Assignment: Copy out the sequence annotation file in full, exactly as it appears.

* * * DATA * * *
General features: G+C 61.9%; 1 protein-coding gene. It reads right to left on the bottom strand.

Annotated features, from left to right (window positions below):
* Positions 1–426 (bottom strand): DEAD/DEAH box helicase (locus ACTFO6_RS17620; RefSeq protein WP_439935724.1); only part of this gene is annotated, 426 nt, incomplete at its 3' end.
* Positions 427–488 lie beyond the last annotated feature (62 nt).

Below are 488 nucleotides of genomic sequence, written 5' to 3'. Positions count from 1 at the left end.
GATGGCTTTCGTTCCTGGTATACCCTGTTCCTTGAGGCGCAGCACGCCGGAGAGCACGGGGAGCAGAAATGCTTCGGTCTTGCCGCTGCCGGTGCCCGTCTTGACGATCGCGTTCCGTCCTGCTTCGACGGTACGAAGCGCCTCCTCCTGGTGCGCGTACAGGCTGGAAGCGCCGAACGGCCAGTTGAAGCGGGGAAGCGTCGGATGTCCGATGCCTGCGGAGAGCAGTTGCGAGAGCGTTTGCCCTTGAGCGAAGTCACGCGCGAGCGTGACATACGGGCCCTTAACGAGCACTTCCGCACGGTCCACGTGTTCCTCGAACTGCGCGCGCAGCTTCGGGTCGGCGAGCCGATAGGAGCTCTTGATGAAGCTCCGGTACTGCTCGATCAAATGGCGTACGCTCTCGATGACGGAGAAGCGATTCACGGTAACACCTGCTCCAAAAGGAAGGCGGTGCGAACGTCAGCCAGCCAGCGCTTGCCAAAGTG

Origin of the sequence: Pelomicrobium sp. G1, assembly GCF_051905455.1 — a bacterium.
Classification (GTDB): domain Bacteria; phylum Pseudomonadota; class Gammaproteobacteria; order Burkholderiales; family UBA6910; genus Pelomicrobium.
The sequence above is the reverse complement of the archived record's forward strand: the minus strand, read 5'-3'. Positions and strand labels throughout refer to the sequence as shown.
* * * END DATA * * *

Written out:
General features: G+C 61.9%; 1 protein-coding gene. It reads right to left on the bottom strand.

Annotated features, from left to right (window positions below):
* Positions 1–426 (bottom strand): DEAD/DEAH box helicase (locus ACTFO6_RS17620; RefSeq protein WP_439935724.1); only part of this gene is annotated, 426 nt, incomplete at its 3' end.
* Positions 427–488 lie beyond the last annotated feature (62 nt).

Below are 488 nucleotides of genomic sequence, written 5' to 3'. Positions count from 1 at the left end.
GATGGCTTTCGTTCCTGGTATACCCTGTTCCTTGAGGCGCAGCACGCCGGAGAGCACGGGGAGCAGAAATGCTTCGGTCTTGCCGCTGCCGGTGCCCGTCTTGACGATCGCGTTCCGTCCTGCTTCGACGGTACGAAGCGCCTCCTCCTGGTGCGCGTACAGGCTGGAAGCGCCGAACGGCCAGTTGAAGCGGGGAAGCGTCGGATGTCCGATGCCTGCGGAGAGCAGTTGCGAGAGCGTTTGCCCTTGAGCGAAGTCACGCGCGAGCGTGACATACGGGCCCTTAACGAGCACTTCCGCACGGTCCACGTGTTCCTCGAACTGCGCGCGCAGCTTCGGGTCGGCGAGCCGATAGGAGCTCTTGATGAAGCTCCGGTACTGCTCGATCAAATGGCGTACGCTCTCGATGACGGAGAAGCGATTCACGGTAACACCTGCTCCAAAAGGAAGGCGGTGCGAACGTCAGCCAGCCAGCGCTTGCCAAAGTG

Origin of the sequence: Pelomicrobium sp. G1, assembly GCF_051905455.1 — a bacterium.
Classification (GTDB): domain Bacteria; phylum Pseudomonadota; class Gammaproteobacteria; order Burkholderiales; family UBA6910; genus Pelomicrobium.
The sequence above is the reverse complement of the archived record's forward strand: the minus strand, read 5'-3'. Positions and strand labels throughout refer to the sequence as shown.